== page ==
Beijing plans ventilation corridors to curb smog, pollution

World Today

Beijing skyline with CCTV building

Beijing is stepping up measures to fight against smog and pollution by building a web of ventilation corridors as one of its plans to combat climate issues, according to municipal authorities.

“Ventilation corridors can improve wind flow through a city so that wind can blow away heat and pollutants, relieving urban heat island effect and air pollution,” Wang Fei, deputy head of Beijing’s urban planning committee, told Xinhua News Agency.

The ventilation corridors could facilitate air flow and blow away potential smog and pollutants. The primary and secondary corridors range from more than 500 meters (1,640 feet) to 80 meters (262 feet) in width respectively. Smaller corridors will also be added to the system.

Construction zones, which will connect the city’s parks, rivers, lakes, highways and low building blocks, will be strictly controlled and obstacles of air flow will be gradually removed when building the corridors, according to Wang.

The five major corridors will run largely from the capital’s northern suburban areas to the south. One corridor will run through the central axis of Beijing from Taiping Suburban Park in the northern Changping District via the Olympic Park, the Temple of Heaven and all the way to the Beijing-Shanghai Highway in the southern end of the city.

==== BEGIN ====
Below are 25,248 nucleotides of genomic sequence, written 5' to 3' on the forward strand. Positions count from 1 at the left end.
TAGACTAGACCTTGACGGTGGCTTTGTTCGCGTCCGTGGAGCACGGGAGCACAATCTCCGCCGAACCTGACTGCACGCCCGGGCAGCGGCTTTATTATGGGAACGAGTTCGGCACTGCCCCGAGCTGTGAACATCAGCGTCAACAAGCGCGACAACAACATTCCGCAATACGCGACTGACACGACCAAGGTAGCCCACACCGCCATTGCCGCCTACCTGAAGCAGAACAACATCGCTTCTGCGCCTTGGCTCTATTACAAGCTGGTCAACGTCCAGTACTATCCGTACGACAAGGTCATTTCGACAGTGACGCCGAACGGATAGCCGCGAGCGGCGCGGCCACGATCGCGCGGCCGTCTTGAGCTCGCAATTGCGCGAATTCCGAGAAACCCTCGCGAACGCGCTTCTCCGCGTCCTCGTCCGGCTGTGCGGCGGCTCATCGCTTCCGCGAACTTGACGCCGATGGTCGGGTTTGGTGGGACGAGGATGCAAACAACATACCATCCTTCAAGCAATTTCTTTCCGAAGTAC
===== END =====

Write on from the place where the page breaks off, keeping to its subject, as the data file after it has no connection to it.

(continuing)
Beijing’s idea to combat climate issues is not entirely a new concept though. Other Chinese cities like Shanghai, Fuzhou, Nanjing and Wuhan have already started building ventilation corridors to combat air pollution. Planners of the corridors in Wuhan believe that the corridors help cities to lower the temperature by 1 to 2 degrees Celsius.

However, Peng Yingdeng, environmentalist and researcher at the National Urban Environmental Pollution Control Engineering Research Center, thinks the effects of the corridors are limited and the results won’t be instantly seen.

Air pollution has become a major concern for Beijing residents as the city faced one of its worst smog spells in November and December 2015, prompting authorities to issue its first red alert warning.

Locals often check air quality and wear masks before going out during such periods and many own air purifiers to breathe healthily.

In recent years, Beijing has taken stringent measures to control air pollution. In 2015, the city replaced coal-fired power plants with cleaner energy and closed or limited the production of more than 2,000 polluting factories.

And the efforts have proved partially beneficial. Last year, air quality in and around Beijing improved marginally, according to data from the Ministry of Environmental Protection (MEP).

The annual average density of PM 2.5 in Beijing, particulate matter that causes hazardous smog, stood at 80.6 micrograms per cubic meter, a year-on-year decrease of 6.2 percent, the ministry said.

In an effort to curb pollution, China has cut 600 million tons of cement, 77 million tons of steel and 29 million tons of paper production capacity from 2011 to 2014.

During the Paris Climate Conference last year, China also pledged to cut its carbon emissions per unit of GDP by 60 to 65 percent from 2005 levels by 2030, raise the share of non-fossil fuels in primary energy consumption to about 20 percent and peak its carbon emissions by the same year.